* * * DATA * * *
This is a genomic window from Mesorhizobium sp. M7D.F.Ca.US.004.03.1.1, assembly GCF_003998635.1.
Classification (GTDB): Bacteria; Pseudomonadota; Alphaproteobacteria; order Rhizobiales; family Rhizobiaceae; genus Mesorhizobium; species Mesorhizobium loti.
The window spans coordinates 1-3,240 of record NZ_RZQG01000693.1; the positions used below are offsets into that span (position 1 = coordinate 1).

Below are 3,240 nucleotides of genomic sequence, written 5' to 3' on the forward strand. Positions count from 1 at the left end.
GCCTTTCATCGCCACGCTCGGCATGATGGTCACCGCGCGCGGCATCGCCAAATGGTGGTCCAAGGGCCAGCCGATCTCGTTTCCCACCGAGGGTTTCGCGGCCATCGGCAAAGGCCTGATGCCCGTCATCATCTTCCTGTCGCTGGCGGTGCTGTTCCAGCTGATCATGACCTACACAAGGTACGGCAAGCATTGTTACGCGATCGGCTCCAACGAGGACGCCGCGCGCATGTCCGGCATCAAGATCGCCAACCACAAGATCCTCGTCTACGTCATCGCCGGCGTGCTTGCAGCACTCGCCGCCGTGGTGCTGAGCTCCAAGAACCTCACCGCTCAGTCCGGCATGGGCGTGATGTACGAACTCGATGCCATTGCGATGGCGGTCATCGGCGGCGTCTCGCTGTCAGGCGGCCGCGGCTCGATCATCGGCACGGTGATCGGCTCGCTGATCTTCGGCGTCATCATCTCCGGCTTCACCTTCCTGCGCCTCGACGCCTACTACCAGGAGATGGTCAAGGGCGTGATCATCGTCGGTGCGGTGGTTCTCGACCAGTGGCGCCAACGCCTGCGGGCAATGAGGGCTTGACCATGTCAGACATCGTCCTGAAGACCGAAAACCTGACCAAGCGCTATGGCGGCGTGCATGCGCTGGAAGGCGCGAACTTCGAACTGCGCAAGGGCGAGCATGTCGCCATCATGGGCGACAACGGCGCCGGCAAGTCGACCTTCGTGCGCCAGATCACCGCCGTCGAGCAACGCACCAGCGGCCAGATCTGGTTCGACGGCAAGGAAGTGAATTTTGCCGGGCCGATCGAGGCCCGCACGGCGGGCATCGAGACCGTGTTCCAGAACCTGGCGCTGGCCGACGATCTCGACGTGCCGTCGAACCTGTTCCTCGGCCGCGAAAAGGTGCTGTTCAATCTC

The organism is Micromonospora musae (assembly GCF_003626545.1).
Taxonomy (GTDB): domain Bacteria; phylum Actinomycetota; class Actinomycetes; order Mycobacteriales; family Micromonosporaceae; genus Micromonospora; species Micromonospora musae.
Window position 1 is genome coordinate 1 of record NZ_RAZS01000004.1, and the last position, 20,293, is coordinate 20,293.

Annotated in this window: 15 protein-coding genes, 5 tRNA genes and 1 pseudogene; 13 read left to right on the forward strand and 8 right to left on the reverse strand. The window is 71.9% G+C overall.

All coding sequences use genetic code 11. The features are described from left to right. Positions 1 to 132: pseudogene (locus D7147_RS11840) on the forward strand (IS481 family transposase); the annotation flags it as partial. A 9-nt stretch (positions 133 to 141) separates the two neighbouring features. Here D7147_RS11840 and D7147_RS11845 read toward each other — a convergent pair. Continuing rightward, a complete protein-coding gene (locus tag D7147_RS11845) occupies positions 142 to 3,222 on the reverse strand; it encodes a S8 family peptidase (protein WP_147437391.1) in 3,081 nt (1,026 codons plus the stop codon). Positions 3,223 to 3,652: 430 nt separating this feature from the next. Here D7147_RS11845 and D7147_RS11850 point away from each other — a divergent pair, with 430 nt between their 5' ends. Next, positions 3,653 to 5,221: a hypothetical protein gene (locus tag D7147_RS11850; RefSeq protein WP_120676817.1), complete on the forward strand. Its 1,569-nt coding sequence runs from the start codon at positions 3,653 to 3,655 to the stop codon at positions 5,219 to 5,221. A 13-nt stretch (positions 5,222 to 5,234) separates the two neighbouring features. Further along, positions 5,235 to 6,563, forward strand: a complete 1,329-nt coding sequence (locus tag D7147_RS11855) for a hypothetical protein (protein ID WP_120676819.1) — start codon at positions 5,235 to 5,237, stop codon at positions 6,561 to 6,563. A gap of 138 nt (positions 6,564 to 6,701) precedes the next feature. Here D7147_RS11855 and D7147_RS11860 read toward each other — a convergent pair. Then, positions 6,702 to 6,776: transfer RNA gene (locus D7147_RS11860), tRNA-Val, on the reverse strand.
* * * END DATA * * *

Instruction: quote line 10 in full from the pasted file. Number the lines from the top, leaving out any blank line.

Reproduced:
All coding sequences use genetic code 11. The features are described from left to right. Positions 1 to 132: pseudogene (locus D7147_RS11840) on the forward strand (IS481 family transposase); the annotation flags it as partial. A 9-nt stretch (positions 133 to 141) separates the two neighbouring features. Here D7147_RS11840 and D7147_RS11845 read toward each other — a convergent pair. Continuing rightward, a complete protein-coding gene (locus tag D7147_RS11845) occupies positions 142 to 3,222 on the reverse strand; it encodes a S8 family peptidase (protein WP_147437391.1) in 3,081 nt (1,026 codons plus the stop codon). Positions 3,223 to 3,652: 430 nt separating this feature from the next. Here D7147_RS11845 and D7147_RS11850 point away from each other — a divergent pair, with 430 nt between their 5' ends. Next, positions 3,653 to 5,221: a hypothetical protein gene (locus tag D7147_RS11850; RefSeq protein WP_120676817.1), complete on the forward strand. Its 1,569-nt coding sequence runs from the start codon at positions 3,653 to 3,655 to the stop codon at positions 5,219 to 5,221. A 13-nt stretch (positions 5,222 to 5,234) separates the two neighbouring features. Further along, positions 5,235 to 6,563, forward strand: a complete 1,329-nt coding sequence (locus tag D7147_RS11855) for a hypothetical protein (protein ID WP_120676819.1) — start codon at positions 5,235 to 5,237, stop codon at positions 6,561 to 6,563. A gap of 138 nt (positions 6,564 to 6,701) precedes the next feature. Here D7147_RS11855 and D7147_RS11860 read toward each other — a convergent pair. Then, positions 6,702 to 6,776: transfer RNA gene (locus D7147_RS11860), tRNA-Val, on the reverse strand.